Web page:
2012 Chevy Sonic Sedan Review
Sonic takes "sub" out of sub-compact
As the two cars cruised side-by-side, a red traffic light put a stop to the climbing speedometers. At a standstill, the 2012 Chevrolt Sonic sedan cast a big shadow around the considerably smaller Aveo. In every size category—height, width and length—the Sonic looms larger. And with chiseled headlamps and a high belt line, the Sonic seemingly sneers at its predecessor. As the Aveo’s replacement, the Sonic booms as a small car with a big attitude.
|1. Sonic sedan pricing starts from $13,865 for the LS trim to $17,925 for the LTZ trim.
2. The Sonic is the only subcompact assembled in the United States.
3. Estimated fuel economy for the turbocharged Sonic sedan is 29/40 mpg (city/hwy), though if you want an automatic transmission, you’ll have to settle for the 1.8L and 25/35 mpg.
Offered in three trims—LS, LT and the up-level LTZ—the sedan’s base price is less than $14,000. Standard equipment on the Sonic LTZ sedan (our test model) includes air conditioning, AM/FM radio with CD player, USB port and Bluetooth audio streaming, heated leatherette front seats, heated outside mirrors, cruise control, fog lamps, a rear window defogger, and 17-inch aluminum wheels. The standard fare list is a substantial improvement from the Aveo, but it’s not radically different from the contemporary subcompact competitors.
BIG FOR A SMALL CAR
Interior roominess is an underlying Sonic sentiment. During the one-week test drive, adult passengers appreciated the interior airiness and didn’t mind spending time in the back seat. The same cannot be said of the Ford Fiesta.
The sedan’s wide-mouth trunk opening handily accommodates the transport of odd-shaped boxes and bags of groceries being stashed inside the large 14 cubic feet cargo den. Twin upright slots—flanking the upper dash console—offer convenient stow spots for portable electronic devices, while two uniquely shaped glove boxes provide nifty enclosed storage options.
The car’s electric power steering will frequently leave the driver with overworked arms and hands, a side effect of the dead space between driver input and reaction by the wheels. While most drivers won’t expect the Sonic to steer like a sports sedan, this otherwise nimble performer is shortchanged by such imprecise steering.
POTENT TURBO ENGINE, BUT NO AUTOMATIC
The Sonic’s 1.4-liter turbocharged 4-cylinder notches a horsepower rating of 138 with a substantial 148 lb-ft of peak torque between 1850 rpm and 4900 rpm. Engine power is on par with the class-leading Hyundai Accent’s 138 hp 4-cylinder and exceeds the Honda Fit’s 117 hp as well as the Ford Fiesta’s 120 hp. It’s the impressive level of turbocharged torque, however, that means the Sonic, unlike many rivals, never feels overworked.
The Sonic’s turbocharged 4-cylinder as well as its 1.8-liter naturally aspirated 4-cylinder also power the Chevrolet Cruze sedan. The turbocharged Sonic engine mates to a 6-speed manual transmission. An automatic isn’t offered with the turbocharged engine, but the 1.8-liter engine is available with either a 6-speed automatic or a 5-speed manual.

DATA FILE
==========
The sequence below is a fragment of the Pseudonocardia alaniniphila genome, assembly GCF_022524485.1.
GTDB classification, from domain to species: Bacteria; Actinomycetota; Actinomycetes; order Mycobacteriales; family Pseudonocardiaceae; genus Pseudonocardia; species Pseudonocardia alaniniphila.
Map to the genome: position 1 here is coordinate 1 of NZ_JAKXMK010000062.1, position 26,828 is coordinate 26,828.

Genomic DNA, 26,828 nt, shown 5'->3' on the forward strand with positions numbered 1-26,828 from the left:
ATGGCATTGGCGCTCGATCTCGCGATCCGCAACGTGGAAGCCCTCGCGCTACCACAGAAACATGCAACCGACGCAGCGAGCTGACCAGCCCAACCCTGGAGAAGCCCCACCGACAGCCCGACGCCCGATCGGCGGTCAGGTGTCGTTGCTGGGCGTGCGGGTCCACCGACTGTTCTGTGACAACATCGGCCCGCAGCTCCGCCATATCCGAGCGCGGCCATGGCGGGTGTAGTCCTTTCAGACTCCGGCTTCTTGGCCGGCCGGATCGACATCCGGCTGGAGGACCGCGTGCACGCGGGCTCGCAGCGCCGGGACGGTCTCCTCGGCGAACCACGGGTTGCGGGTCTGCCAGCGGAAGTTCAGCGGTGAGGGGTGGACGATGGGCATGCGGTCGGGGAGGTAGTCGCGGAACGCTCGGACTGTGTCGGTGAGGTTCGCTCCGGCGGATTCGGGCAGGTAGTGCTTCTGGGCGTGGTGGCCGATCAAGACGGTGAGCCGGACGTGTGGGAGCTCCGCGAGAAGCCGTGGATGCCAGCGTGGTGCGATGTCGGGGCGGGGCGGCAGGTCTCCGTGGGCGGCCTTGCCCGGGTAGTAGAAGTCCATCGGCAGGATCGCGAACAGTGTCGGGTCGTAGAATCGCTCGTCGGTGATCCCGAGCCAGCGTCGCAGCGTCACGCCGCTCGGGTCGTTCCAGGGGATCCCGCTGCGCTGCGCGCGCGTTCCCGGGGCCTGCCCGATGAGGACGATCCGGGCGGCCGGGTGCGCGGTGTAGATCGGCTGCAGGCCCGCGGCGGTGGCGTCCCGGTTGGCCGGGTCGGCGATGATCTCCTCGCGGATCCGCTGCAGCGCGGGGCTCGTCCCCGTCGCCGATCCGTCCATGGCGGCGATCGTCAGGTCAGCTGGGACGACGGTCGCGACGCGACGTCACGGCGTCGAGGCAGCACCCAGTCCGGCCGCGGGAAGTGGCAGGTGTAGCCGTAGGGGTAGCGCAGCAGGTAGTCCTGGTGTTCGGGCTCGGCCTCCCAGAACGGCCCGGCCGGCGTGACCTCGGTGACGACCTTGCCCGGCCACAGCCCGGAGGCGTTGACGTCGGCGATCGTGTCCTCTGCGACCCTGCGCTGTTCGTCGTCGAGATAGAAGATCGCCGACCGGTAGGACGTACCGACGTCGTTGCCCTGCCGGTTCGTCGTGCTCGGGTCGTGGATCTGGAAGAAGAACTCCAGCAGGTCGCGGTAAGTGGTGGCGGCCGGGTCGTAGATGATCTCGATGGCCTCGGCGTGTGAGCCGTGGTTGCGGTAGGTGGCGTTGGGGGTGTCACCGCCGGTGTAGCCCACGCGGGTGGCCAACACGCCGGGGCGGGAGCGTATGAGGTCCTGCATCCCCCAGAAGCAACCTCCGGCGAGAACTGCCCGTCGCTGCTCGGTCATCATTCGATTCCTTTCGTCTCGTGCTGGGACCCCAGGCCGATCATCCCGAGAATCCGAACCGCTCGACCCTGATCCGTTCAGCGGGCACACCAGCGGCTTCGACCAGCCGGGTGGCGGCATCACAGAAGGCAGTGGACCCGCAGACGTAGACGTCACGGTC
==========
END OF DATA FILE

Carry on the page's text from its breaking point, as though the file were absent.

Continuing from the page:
While we appreciate the 1.4T combo with the stick shift, it would be nice if a six-speed automatic was available. Without it, unless you drive stick you don’t get anywhere near the claimed 40 mpg numbers. Instead, the 1.8L engine gets 25 mpg city and 36 mpg highway for the 5-speed manual and 25/35 for the 6-speed automatic.
While the turbocharged engine doesn’t toss occupants deep into the seatbacks, it does translate into admirable fuel economy. During a 40-mile trek with speeds in the 65 mph range, our test car’s mpg readout (located within a rectangular pod-shaped display) hovered around 39 mpg. In continual stop and go city driving, the mpg varied between 27 and 34.7.
The Sonic’s stiff body structure—one of the focal points for engineers—underscores the sedan’s comfortable ride. It’s also a decently quiet ride, so there’s no need to crank the 6-speaker audio system just to drown out powertrain or road noise. Identical front and rear tracks (59.4 inches), gas-charged shocks, and a MacPherson strut front suspension help this four-door achieve balanced stability—even during sharp turns at low- to mid-level speeds.
Driver interface points for HVAC, audio, and other controls are via large-sized dials and buttons, so even glove- or mitten-clad fingers can easily make necessary adjustments. The interior isn’t a techno-fest on wheels, so the driver won’t be choosing from seven interior accent lights ala the Ford Fiesta. The Sonic’s most surprising interior feature is the driver’s digital instrument display. It’s surprising merely because its shape starkly contrasts the car’s giant oval tachometer. Chevy says the design was inspired by motorcycles and its easy to see why.
Compared to the Aveo, the Sonic is a step forward in all evaluation categories. The Sonic definitely earns merit points for spicing up the exterior and interior presentations, and for offering a peppy, turbocharged engine that doesn’t ding the fuel economy numbers.
The lack of an automatic with the 1.4T, however, and the fact that the best fuel economy available for automatic models is then 25/35 mpg is a significant ding against an otherwise excellent car.
While the sedan stacks up well against subcompact competitors, its biggest threat are non-subcompact cars like the Hyundai Elantra with a starting price of $15,195 and estimated 40 mpg on the highway. For many consumers, that’s a compelling case to shop based on price and attributes versus a particular vehicle segment.